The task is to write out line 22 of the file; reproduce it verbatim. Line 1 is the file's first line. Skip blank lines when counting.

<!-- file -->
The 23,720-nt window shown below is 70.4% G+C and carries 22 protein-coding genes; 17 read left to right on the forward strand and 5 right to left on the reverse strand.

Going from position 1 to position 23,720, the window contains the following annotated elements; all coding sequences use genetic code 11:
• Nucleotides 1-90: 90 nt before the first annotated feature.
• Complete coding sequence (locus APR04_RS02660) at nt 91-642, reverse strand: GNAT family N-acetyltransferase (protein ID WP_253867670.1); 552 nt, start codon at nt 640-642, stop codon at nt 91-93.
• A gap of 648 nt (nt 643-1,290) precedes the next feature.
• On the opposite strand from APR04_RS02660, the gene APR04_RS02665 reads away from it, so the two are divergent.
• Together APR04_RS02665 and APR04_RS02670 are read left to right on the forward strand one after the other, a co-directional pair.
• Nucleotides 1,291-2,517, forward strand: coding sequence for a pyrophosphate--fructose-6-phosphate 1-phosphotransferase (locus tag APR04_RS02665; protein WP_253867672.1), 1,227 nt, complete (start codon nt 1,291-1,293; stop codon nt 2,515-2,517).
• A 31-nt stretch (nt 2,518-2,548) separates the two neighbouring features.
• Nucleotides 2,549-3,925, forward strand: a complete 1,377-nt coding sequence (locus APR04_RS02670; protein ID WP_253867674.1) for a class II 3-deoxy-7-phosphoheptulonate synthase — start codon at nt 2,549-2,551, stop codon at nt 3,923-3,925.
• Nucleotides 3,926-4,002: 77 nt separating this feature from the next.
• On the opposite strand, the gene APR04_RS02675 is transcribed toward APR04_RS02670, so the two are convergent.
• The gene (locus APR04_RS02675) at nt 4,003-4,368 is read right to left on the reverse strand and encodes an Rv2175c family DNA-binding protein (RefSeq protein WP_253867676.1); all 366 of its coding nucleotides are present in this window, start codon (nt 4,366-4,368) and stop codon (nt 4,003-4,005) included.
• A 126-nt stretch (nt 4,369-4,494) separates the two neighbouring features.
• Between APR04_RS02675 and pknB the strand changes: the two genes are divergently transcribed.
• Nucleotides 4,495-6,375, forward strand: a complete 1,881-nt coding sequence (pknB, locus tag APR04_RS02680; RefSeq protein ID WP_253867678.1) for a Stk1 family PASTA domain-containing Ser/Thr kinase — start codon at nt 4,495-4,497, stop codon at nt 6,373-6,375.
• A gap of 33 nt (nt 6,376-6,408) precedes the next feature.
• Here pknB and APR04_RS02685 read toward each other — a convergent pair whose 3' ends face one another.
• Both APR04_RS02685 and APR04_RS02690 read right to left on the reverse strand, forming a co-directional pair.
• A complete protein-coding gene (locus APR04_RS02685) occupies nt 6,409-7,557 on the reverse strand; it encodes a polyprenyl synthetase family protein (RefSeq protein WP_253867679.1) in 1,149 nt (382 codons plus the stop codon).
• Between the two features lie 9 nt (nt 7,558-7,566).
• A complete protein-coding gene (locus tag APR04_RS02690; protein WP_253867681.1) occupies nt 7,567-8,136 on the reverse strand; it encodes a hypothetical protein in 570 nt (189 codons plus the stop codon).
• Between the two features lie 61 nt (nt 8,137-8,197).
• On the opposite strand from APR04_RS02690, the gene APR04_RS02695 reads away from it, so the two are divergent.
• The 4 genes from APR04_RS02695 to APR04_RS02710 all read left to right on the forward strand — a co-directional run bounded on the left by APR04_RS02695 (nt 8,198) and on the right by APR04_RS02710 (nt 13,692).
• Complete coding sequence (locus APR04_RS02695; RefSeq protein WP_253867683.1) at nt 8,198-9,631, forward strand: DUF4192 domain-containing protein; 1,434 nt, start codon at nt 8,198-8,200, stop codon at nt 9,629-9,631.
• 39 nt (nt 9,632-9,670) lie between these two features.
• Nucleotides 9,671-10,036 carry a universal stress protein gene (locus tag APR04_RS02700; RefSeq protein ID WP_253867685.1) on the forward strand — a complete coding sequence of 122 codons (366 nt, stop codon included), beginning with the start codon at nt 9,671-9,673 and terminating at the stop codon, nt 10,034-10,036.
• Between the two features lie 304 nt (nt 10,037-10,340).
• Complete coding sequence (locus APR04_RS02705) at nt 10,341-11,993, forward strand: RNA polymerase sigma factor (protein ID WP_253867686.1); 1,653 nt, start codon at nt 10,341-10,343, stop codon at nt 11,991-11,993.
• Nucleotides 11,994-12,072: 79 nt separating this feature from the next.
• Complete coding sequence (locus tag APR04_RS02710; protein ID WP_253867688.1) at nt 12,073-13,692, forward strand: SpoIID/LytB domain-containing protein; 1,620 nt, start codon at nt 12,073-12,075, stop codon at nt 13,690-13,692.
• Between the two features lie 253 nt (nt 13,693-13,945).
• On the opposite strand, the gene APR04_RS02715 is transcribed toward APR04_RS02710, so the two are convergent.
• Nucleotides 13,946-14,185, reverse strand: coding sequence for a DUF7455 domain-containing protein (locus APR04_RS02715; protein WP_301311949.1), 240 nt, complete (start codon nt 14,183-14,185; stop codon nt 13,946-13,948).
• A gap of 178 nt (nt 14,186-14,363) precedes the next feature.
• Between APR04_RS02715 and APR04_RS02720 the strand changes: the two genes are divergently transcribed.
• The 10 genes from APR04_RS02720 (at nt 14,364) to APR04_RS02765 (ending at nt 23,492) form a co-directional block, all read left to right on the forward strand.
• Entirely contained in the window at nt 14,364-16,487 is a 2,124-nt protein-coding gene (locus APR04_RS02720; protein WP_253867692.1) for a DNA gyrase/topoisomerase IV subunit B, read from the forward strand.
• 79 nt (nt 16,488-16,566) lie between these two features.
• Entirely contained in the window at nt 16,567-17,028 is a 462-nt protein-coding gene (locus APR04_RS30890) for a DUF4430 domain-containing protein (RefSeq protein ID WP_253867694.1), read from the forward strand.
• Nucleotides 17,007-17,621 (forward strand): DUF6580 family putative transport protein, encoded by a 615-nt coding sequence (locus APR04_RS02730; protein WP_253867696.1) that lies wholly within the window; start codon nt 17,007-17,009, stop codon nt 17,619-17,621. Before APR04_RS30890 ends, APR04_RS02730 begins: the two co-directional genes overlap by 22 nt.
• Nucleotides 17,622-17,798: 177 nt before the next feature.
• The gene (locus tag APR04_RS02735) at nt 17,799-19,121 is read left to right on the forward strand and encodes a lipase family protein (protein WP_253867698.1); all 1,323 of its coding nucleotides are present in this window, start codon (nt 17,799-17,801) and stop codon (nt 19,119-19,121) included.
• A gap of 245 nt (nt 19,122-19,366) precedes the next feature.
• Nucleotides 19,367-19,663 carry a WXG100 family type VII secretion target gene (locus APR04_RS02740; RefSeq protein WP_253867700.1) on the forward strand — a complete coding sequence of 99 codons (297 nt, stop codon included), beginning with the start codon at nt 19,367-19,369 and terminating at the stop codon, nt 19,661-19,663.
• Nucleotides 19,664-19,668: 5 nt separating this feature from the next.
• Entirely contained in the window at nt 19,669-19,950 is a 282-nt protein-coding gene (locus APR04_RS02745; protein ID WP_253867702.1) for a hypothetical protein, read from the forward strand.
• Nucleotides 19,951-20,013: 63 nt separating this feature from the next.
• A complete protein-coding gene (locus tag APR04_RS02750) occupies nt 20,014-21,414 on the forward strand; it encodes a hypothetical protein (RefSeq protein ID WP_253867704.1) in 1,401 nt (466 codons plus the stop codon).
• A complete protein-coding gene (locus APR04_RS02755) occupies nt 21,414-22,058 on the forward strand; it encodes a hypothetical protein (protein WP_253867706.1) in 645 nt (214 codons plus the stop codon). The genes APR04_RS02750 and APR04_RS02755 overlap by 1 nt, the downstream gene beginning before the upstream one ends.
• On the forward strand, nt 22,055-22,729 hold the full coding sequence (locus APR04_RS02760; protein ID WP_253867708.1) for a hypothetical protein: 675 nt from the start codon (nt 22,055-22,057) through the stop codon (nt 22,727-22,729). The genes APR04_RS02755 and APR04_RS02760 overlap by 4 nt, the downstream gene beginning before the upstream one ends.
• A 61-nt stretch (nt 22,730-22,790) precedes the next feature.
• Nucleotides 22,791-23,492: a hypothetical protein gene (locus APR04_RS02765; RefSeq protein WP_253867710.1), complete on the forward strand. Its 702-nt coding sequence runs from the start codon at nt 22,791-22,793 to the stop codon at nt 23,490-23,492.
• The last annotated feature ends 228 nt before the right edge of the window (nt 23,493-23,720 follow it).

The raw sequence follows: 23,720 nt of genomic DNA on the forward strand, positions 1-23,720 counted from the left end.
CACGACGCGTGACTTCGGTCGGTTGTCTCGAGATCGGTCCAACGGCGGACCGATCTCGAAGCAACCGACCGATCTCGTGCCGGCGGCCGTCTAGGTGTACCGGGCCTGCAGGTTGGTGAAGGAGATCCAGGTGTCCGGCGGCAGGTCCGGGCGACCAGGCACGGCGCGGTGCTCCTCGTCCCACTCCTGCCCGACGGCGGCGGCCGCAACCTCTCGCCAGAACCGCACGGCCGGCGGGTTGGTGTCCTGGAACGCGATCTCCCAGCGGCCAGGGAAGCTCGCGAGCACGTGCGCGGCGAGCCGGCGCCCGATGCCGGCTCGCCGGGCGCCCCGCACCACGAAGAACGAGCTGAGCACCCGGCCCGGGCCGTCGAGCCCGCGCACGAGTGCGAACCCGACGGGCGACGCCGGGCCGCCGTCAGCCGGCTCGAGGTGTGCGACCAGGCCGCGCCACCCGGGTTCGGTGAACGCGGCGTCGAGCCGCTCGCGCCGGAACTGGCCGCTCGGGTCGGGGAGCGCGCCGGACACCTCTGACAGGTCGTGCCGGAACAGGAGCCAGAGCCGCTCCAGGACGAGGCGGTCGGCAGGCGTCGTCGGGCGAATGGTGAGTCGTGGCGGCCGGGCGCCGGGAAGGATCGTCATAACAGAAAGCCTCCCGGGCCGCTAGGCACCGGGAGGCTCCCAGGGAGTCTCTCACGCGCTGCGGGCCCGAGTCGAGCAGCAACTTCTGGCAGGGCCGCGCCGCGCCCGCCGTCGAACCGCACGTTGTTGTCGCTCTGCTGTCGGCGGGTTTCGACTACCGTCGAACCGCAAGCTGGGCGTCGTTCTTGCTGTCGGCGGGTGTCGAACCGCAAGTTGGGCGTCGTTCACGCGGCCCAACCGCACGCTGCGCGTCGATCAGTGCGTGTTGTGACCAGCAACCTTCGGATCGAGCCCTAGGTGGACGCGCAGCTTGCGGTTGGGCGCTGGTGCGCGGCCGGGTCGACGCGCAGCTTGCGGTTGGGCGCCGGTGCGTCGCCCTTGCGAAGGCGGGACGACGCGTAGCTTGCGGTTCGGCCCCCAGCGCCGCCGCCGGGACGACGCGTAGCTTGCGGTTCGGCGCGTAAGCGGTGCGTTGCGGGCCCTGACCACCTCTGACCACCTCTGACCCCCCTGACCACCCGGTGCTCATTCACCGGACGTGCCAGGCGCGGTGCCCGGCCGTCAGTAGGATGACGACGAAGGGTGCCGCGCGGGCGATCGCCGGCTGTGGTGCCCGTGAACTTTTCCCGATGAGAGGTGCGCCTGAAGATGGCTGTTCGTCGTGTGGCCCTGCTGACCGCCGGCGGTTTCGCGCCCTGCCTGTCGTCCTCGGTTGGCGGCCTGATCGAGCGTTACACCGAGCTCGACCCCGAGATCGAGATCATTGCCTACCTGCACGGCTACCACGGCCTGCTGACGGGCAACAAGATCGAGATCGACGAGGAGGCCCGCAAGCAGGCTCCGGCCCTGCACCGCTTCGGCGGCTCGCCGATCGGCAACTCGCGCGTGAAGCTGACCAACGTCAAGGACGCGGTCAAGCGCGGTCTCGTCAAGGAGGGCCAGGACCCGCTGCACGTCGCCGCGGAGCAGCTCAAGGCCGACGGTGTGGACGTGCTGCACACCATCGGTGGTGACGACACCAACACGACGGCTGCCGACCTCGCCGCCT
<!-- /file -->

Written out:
• A complete protein-coding gene (locus tag APR04_RS02690; protein WP_253867681.1) occupies nt 7,567-8,136 on the reverse strand; it encodes a hypothetical protein in 570 nt (189 codons plus the stop codon).